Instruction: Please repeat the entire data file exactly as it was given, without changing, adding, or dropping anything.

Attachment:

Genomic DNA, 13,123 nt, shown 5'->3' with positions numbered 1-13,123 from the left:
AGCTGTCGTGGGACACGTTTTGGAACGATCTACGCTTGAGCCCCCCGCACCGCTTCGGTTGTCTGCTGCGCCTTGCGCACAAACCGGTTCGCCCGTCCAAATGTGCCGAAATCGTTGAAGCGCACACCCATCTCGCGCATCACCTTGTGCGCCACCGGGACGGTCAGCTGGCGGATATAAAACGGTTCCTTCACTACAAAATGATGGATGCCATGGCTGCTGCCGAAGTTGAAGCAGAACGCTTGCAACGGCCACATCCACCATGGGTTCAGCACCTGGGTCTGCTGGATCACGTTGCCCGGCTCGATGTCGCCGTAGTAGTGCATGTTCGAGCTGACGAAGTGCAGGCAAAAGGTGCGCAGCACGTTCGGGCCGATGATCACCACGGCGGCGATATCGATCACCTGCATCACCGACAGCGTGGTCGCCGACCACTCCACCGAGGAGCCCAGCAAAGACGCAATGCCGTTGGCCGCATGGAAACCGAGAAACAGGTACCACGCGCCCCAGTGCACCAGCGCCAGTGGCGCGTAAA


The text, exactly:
Genomic DNA, 13,123 nt, shown 5'->3' with positions numbered 1-13,123 from the left:
AGCTGTCGTGGGACACGTTTTGGAACGATCTACGCTTGAGCCCCCCGCACCGCTTCGGTTGTCTGCTGCGCCTTGCGCACAAACCGGTTCGCCCGTCCAAATGTGCCGAAATCGTTGAAGCGCACACCCATCTCGCGCATCACCTTGTGCGCCACCGGGACGGTCAGCTGGCGGATATAAAACGGTTCCTTCACTACAAAATGATGGATGCCATGGCTGCTGCCGAAGTTGAAGCAGAACGCTTGCAACGGCCACATCCACCATGGGTTCAGCACCTGGGTCTGCTGGATCACGTTGCCCGGCTCGATGTCGCCGTAGTAGTGCATGTTCGAGCTGACGAAGTGCAGGCAAAAGGTGCGCAGCACGTTCGGGCCGATGATCACCACGGCGGCGATATCGATCACCTGCATCACCGACAGCGTGGTCGCCGACCACTCCACCGAGGAGCCCAGCAAAGACGCAATGCCGTTGGCCGCATGGAAACCGAGAAACAGGTACCACGCGCCCCAGTGCACCAGCGCCAGTGGCGCGTAAA